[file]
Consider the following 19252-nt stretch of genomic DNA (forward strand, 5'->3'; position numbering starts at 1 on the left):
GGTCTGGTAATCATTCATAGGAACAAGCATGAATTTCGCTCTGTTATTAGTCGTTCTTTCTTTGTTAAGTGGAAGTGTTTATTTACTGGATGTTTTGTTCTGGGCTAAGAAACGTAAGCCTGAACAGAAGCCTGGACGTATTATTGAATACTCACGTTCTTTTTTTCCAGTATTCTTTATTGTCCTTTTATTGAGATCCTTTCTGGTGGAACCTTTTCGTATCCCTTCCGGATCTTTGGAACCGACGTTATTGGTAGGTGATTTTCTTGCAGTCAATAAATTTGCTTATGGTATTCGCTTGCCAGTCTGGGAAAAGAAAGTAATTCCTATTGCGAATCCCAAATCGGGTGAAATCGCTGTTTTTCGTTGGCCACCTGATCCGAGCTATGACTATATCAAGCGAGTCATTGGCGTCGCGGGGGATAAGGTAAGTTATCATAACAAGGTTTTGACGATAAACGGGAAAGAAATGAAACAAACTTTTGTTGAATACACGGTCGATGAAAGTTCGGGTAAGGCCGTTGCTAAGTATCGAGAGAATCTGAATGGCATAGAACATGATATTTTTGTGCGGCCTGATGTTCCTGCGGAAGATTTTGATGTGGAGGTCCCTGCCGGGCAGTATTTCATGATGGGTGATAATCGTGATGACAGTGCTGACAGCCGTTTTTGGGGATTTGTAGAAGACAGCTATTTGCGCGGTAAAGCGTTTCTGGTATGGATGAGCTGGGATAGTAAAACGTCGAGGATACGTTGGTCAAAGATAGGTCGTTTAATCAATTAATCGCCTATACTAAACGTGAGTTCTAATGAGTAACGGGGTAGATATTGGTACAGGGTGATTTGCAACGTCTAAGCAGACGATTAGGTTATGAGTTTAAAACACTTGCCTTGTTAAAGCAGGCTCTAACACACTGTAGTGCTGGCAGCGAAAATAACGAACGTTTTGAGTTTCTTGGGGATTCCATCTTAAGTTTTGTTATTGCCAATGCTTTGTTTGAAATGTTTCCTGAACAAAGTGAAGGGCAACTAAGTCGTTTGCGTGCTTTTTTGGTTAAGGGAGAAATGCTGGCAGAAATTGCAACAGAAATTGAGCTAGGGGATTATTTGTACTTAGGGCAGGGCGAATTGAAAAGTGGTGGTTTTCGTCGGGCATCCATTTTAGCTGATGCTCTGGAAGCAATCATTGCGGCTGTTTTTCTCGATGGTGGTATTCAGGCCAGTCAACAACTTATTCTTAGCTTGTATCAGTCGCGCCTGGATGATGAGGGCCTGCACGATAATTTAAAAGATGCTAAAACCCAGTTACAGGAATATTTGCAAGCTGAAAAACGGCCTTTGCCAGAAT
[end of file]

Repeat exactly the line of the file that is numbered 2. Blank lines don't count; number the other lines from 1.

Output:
GGTCTGGTAATCATTCATAGGAACAAGCATGAATTTCGCTCTGTTATTAGTCGTTCTTTCTTTGTTAAGTGGAAGTGTTTATTTACTGGATGTTTTGTTCTGGGCTAAGAAACGTAAGCCTGAACAGAAGCCTGGACGTATTATTGAATACTCACGTTCTTTTTTTCCAGTATTCTTTATTGTCCTTTTATTGAGATCCTTTCTGGTGGAACCTTTTCGTATCCCTTCCGGATCTTTGGAACCGACGTTATTGGTAGGTGATTTTCTTGCAGTCAATAAATTTGCTTATGGTATTCGCTTGCCAGTCTGGGAAAAGAAAGTAATTCCTATTGCGAATCCCAAATCGGGTGAAATCGCTGTTTTTCGTTGGCCACCTGATCCGAGCTATGACTATATCAAGCGAGTCATTGGCGTCGCGGGGGATAAGGTAAGTTATCATAACAAGGTTTTGACGATAAACGGGAAAGAAATGAAACAAACTTTTGTTGAATACACGGTCGATGAAAGTTCGGGTAAGGCCGTTGCTAAGTATCGAGAGAATCTGAATGGCATAGAACATGATATTTTTGTGCGGCCTGATGTTCCTGCGGAAGATTTTGATGTGGAGGTCCCTGCCGGGCAGTATTTCATGATGGGTGATAATCGTGATGACAGTGCTGACAGCCGTTTTTGGGGATTTGTAGAAGACAGCTATTTGCGCGGTAAAGCGTTTCTGGTATGGATGAGCTGGGATAGTAAAACGTCGAGGATACGTTGGTCAAAGATAGGTCGTTTAATCAATTAATCGCCTATACTAAACGTGAGTTCTAATGAGTAACGGGGTAGATATTGGTACAGGGTGATTTGCAACGTCTAAGCAGACGATTAGGTTATGAGTTTAAAACACTTGCCTTGTTAAAGCAGGCTCTAACACACTGTAGTGCTGGCAGCGAAAATAACGAACGTTTTGAGTTTCTTGGGGATTCCATCTTAAGTTTTGTTATTGCCAATGCTTTGTTTGAAATGTTTCCTGAACAAAGTGAAGGGCAACTAAGTCGTTTGCGTGCTTTTTTGGTTAAGGGAGAAATGCTGGCAGAAATTGCAACAGAAATTGAGCTAGGGGATTATTTGTACTTAGGGCAGGGCGAATTGAAAAGTGGTGGTTTTCGTCGGGCATCCATTTTAGCTGATGCTCTGGAAGCAATCATTGCGGCTGTTTTTCTCGATGGTGGTATTCAGGCCAGTCAACAACTTATTCTTAGCTTGTATCAGTCGCGCCTGGATGATGAGGGCCTGCACGATAATTTAAAAGATGCTAAAACCCAGTTACAGGAATATTTGCAAGCTGAAAAACGGCCTTTGCCAGAAT